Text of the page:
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Friday, March 20, 2009

U.S. intelligence reports first known Al Qaida recruiting ground — in Minneapolis

WASHINGTON — For the first time, the intelligence community has publicly identified an Al Qaida presence in the United States.   

The U.S. intelligence community has determined that Al Qaida was recruiting members of the Somali expatriate community around the northern city of Minneapolis. National Counterterrorism Center deputy director Andrew Liepman reported that young Somali Muslims were being organized and trained in East Africa for what could eventually result in attacks on the United States.

"We cannot rule out that potential given the indoctrination and training they might have received in East Africa," Liepman said.

  • 'First' American suicide bomber killed 30 after being 'radicalized in his hometown' February 26
  • Liepman told a Senate Homeland Security and Governmental Affairs Committee hearing on March 11 that "tens" of Somali expatriates from Minneapolis were leaving the United States to train for attacks in the East Africa country. He said the recruitment and training was being conducted by the Al Shabab movement, linked to the Al Qaida leadership.

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    "They are going to Somalia to fight for their homeland, not to join Al Qaida's jihad against the United States, so far," Liepman said.

    In December 2008, a Somali expatriate from Minneapolis, Shirwa Ahmed, became the first American suicide bomber. The expatriate, who acquired U.S. citizenship, participated in a series of coordinated bombings on the United Nations the Ethiopian consulate and the presidential palace in Somalia.

    "Some get there and become cannon fodder," FBI national security official Philip Mudd said. "These folks aren't going over there to become part of terrorist cells. A lot of them are being put on the front line and some of them, I think, have been killed on the front line, from the United States."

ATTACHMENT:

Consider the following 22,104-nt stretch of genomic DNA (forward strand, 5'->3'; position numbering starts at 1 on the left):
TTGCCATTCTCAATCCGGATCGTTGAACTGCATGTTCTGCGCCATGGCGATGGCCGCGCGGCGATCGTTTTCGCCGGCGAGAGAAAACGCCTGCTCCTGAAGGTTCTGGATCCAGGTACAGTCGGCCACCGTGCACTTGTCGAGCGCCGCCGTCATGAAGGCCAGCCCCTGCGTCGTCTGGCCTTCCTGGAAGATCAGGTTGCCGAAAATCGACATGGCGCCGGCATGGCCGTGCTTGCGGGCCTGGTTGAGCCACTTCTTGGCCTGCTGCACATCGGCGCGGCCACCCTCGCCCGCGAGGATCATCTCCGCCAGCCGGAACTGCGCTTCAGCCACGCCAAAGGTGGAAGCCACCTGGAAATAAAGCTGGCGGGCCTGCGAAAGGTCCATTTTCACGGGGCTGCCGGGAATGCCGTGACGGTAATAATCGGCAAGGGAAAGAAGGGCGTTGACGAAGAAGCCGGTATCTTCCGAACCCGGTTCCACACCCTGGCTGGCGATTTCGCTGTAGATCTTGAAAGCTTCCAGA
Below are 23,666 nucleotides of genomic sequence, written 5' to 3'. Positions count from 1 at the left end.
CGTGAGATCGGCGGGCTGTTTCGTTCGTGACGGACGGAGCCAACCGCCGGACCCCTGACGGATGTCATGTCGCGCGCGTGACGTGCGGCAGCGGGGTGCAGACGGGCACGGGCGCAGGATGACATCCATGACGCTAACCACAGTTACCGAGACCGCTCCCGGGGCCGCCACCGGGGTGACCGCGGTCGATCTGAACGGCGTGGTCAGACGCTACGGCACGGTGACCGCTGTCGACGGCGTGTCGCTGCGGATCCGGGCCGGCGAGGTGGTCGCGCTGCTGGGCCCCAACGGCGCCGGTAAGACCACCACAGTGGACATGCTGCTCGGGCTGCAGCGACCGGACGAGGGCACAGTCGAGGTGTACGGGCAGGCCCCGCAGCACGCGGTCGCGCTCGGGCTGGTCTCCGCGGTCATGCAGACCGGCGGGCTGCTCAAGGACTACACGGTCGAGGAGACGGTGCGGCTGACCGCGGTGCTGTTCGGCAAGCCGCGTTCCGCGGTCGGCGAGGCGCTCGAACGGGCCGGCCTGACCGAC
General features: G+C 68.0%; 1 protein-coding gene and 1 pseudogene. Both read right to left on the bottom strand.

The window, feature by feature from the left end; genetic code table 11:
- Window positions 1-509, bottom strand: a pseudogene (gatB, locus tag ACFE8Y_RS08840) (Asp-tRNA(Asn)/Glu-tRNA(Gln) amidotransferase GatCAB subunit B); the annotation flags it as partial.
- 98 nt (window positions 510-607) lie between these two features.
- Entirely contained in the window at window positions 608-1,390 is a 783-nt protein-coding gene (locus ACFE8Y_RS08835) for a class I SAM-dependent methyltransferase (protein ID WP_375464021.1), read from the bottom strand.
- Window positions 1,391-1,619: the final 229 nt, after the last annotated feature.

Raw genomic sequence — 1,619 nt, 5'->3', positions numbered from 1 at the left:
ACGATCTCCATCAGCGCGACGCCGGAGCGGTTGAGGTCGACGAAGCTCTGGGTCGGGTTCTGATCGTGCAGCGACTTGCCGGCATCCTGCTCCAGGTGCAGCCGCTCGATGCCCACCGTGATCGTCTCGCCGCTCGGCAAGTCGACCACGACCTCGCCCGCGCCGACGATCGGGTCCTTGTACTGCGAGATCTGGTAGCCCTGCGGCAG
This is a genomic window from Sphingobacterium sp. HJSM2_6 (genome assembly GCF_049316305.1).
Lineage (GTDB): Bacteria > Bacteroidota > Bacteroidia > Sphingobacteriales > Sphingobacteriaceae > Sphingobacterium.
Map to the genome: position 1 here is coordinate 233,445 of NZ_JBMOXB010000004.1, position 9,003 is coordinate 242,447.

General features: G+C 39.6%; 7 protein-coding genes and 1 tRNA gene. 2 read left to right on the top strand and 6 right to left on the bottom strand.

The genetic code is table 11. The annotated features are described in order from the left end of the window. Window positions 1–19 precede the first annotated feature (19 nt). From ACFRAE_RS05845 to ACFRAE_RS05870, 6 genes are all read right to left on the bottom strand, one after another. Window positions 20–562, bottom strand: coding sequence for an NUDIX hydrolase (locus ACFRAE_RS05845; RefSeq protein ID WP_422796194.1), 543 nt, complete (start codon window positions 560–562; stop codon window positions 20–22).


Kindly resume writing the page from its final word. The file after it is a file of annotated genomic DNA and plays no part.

Officials said the Somalis were being recruited by Al Qaida both in Minnesota as well as through the Internet. So far, nobody has been arrested and charged as an Al Qaida recruiter in the United States. But officials said suspects were being investigated by the FBI.

    One Somali expatriate, Osman Ahmed, said his nephew left high school in Minnesota after he underwent indoctrination in a local mosque. He said his nephew Burhan Hassan, a high school senior, and other expatriates around Minneapolis, allured by the prospect of an Islamic paradise, traveled first to Somalia without the knowledge of their parents.

    In Somalia, Ahmed said, Hassan underwent military training at an Al Shabab facility. Ahmed said Al Shabab warned the American recruits that they would be arrested as soon as they returned home.

    "Our children had no clue they were being recruited to join Al Shabaab," Ahmed said. "We also heard that when kids arrive, they are immediately shocked at what 'utopia' is and all their documents and belongings are confiscated. They are whisked to hidden military camps for training. They are also told if they flee and return home that they will end up in Guantanamo."

    Officials said that neither the intelligence nor law enforcement community viewed the Somali expatriate community in Minneapolis as an insurgency threat. They said their major concern was that Americans trained by Al Qaida in Somalia could succeed in returning to the United States and conduct a major strike.

    The U.S. intelligence community has determined that the threat from Somalia to the United States would increase in 2009. Officials said Al Shabab was preparing to merge with Al Qaida, which would grant Osama Bin Laden a renewed presence in East Africa.

    "We judge the terrorist threat to US interests in East Africa, primarily from Al Qaida and Al Qaida-affiliated Islamic extremists in Somalia and Kenya, will increase in the next year as Al Qaida's East Africa network continues to plot operations against U.S., Western, and local targets and the influence of the Somalia-based terrorist group Al Shabaab grows," National Intelligence director Dennis Blair said. "Given the high-profile U.S. role in the region and its perceived direction-in the minds of Al Qaida and local extremists-of foreign intervention in Somalia, we assess U.S. counterterrorism efforts will be challenged not only by the Al Qaida operatives in the Horn, but also by Somali extremists and increasing numbers of foreign fighters supporting Al Shabaab's efforts."



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